The Case for Shared Green Spaces

By Kaid Benfield
Published: January 14, 2013
theatlanticcities.com

A group of civic and architectural partners in Little Rock has developed a great concept for improving a declining neighborhood, incrementally increasing density, and applying advanced measures for storm water control at the same time. All this in a single-family, affordable infill development with first-rate design. No wonder it has won a slew of awards, including a 2013 national honor award from the American Institute of Architects for regional and urban design.

The project employs the “pocket neighborhood” concept championed by architect Ross Chapin – reducing the footprint of a group of smaller, single-family homes by sharing gardens and amenities that would occupy more land if duplicated for each individual house.  Chapin, who has worked mainly in the Pacific Northwest, gives his projects high-quality building materials and beautiful design features that respect their neighborhood settings. I’ve been a fan since before I knew the concept had a name, when I ran across his pioneering and lovely Third Street Cottages in Langley, Washington. I love incremental approaches to increasing density, in part because they seldom require major lifestyle changes and in part because their relatively harmonious design improvements can be somewhat easier to sell to suspicious neighbors inclined to distrust change.

Read the rest of the article here

Advertisements

Enticing visitors downtown…and then incarcerating them.

Published: July 24, 2012
American Dirt

As much as street-level engagement for large projects in city centers should, by this point, seem like a foregone conclusion, it continues to amaze how many big ticket items—in cities of widely varying size—either engage in terpsichorean negotiations around it or neglect it completely.  When developers confront a zoning ordinance or design guideline that insists on activating the sidewalks with retail, commercial, residential, or offices, they might challenge the requirement through a number of arguments: the development itself is too small, the street is not prominent enough, the economy for retail is particularly soft.  If the public-sector approving agency for the development fears that the proposal will collapse without kowtowing to the developer’s demands, chances are likely it will pass, therefore lacking that street-level engagement otherwise mandated by code.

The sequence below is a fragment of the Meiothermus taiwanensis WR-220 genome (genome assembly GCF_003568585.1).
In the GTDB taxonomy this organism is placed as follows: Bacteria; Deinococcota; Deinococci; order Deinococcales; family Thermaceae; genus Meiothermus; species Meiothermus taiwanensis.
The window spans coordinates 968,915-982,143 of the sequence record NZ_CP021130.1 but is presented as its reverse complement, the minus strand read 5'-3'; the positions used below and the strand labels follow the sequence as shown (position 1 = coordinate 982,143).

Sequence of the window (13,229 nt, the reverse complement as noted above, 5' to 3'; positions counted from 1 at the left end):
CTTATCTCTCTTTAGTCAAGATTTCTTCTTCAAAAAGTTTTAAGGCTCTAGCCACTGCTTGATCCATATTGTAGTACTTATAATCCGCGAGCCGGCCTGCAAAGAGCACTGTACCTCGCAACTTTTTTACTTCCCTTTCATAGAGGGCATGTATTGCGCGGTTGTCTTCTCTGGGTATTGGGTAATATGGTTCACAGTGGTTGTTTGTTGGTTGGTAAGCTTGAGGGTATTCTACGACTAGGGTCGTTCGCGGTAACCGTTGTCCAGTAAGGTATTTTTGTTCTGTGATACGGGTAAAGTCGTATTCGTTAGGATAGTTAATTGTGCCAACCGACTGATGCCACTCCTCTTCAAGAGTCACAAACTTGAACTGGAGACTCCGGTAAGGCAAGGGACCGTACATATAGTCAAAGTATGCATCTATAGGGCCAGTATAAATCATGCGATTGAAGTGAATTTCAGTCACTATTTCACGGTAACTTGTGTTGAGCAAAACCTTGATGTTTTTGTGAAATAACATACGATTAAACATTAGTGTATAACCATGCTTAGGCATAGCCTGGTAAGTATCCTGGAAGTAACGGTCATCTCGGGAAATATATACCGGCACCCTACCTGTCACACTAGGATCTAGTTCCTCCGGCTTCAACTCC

Read the rest of the article here


Designing Buildings that Evolve with the City

By Carolyn Flower
Published: July 24, 2012
Sustainable Cities Collective

Resilient cities need infrastructure that lasts and planning teams that are willing to step up to the plate. Designing structures that can sustain decades of use requires forethought beyond the basic combination of blocks, steel and glass. Just like sidewalks and street corners, city buildings have the power to connect people to one another. Buildings are shelters from unpredictable weather, places where people can have a good time or sit quietly and think. Buildings can also serve as checkpoints or another step in someone’s journey from point A to B.

Developing cities that thrive through the ebb and flow of time are not simply about creating infrastructure that can persist, but about designing buildings that evolve as cities evolve. Sustainable design transforms as cities develop visions for furthering connections among neighborhoods and city sectors. Design features such as energy efficiency, water conservation, and heat reduction that better regulates a building’s temperature are significant elements that replenish a city’s vitality through buildings that are capable of adapting to a city’s needs. Infrastructure that is greater than the sum of its parts also requires infrastructure that functions according to the changing needs of residents.

Read the rest of the article here


Making Cities Sing

By Richard Florida
Published: July 5, 2012
theatlanticcities.com

Arts spending alone can’t stimulate economic growth. But a community’s aesthetic assets — its architecture and public spaces, its musical, theatrical, and artistic communities and institutions — are among its most priceless resources.

Read the rest of the article here


NYC’s Rooftop Farming Boom Continues With World’s Largest in The Bronx

By Stephen Del Percio
Published: June 14, 2012
Sustainable Cities Collective

Thanks in part to Zone Green, the world’s largest rooftop farm could soon grace the top of one of New York City’s largest food distribution centers. Yesterday, the City’s Economic Development Corporation released an RFP for a 200,000-square-foot rooftop farm at 600 Food Center Drive in the Hunts Point section of The Bronx. Once harvested, the farm’s bounty would be distributed from the City’s 329-acre Food Distribution Center at 600 Food Center Drive – one of New York City’s largest. Built in 1969, the facility is currently occupied by Sultana Distribution and Citarella.

Read the rest of the article here


The Most Amazing Tall Buildings of the Year


The Hottest Trends in Urban Housing

By Kaid Benfield
Published: April 4, 2012
theatlanticcities.com

I was privileged to participate along with some very smart urban thinkers in a recent program on the resilience of cities. The subject of the Great Recession came up, and I volunteered that the persistent economic slump had hurt both good and bad development. But I offered that it had hurt bad development (land-consuming, totally automobile-dependent subdivisions on the suburban edge) more than good, given that new, speculative development in sprawling outer locations had virtually ground to a halt.

Read the rest of the article here